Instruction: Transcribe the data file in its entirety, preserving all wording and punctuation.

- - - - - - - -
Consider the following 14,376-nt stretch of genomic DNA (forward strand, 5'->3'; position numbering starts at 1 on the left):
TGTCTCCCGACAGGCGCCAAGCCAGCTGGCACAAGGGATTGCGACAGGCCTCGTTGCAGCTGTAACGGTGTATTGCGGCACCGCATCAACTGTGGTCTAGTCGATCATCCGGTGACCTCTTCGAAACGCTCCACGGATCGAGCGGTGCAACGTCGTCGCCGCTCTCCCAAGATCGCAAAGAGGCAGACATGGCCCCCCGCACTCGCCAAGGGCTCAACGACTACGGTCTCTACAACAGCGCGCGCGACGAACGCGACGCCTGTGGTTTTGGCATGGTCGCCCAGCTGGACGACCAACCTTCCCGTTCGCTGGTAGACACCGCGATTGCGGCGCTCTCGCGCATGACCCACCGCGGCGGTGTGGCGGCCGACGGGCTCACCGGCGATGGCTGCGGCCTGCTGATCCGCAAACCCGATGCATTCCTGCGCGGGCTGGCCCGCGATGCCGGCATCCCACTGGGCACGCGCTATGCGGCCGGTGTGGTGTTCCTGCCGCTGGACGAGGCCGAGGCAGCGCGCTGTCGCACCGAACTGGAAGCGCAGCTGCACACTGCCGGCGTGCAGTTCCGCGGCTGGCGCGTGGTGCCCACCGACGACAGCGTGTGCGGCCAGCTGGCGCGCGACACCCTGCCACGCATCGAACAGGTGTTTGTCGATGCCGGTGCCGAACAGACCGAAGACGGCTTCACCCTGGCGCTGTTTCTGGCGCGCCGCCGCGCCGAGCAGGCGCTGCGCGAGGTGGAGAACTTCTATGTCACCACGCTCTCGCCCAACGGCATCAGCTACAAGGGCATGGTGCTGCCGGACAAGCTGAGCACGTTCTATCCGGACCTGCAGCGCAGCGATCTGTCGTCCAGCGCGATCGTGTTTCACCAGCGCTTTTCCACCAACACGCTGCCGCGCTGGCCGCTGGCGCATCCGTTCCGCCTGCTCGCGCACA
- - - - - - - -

Consider the following 14,376-nt stretch of genomic DNA (forward strand, 5'->3'; position numbering starts at 1 on the left):
TGTCTCCCGACAGGCGCCAAGCCAGCTGGCACAAGGGATTGCGACAGGCCTCGTTGCAGCTGTAACGGTGTATTGCGGCACCGCATCAACTGTGGTCTAGTCGATCATCCGGTGACCTCTTCGAAACGCTCCACGGATCGAGCGGTGCAACGTCGTCGCCGCTCTCCCAAGATCGCAAAGAGGCAGACATGGCCCCCCGCACTCGCCAAGGGCTCAACGACTACGGTCTCTACAACAGCGCGCGCGACGAACGCGACGCCTGTGGTTTTGGCATGGTCGCCCAGCTGGACGACCAACCTTCCCGTTCGCTGGTAGACACCGCGATTGCGGCGCTCTCGCGCATGACCCACCGCGGCGGTGTGGCGGCCGACGGGCTCACCGGCGATGGCTGCGGCCTGCTGATCCGCAAACCCGATGCATTCCTGCGCGGGCTGGCCCGCGATGCCGGCATCCCACTGGGCACGCGCTATGCGGCCGGTGTGGTGTTCCTGCCGCTGGACGAGGCCGAGGCAGCGCGCTGTCGCACCGAACTGGAAGCGCAGCTGCACACTGCCGGCGTGCAGTTCCGCGGCTGGCGCGTGGTGCCCACCGACGACAGCGTGTGCGGCCAGCTGGCGCGCGACACCCTGCCACGCATCGAACAGGTGTTTGTCGATGCCGGTGCCGAACAGACCGAAGACGGCTTCACCCTGGCGCTGTTTCTGGCGCGCCGCCGCGCCGAGCAGGCGCTGCGCGAGGTGGAGAACTTCTATGTCACCACGCTCTCGCCCAACGGCATCAGCTACAAGGGCATGGTGCTGCCGGACAAGCTGAGCACGTTCTATCCGGACCTGCAGCGCAGCGATCTGTCGTCCAGCGCGATCGTGTTTCACCAGCGCTTTTCCACCAACACGCTGCCGCGCTGGCCGCTGGCGCATCCGTTCCGCCTGCTCGCGCACA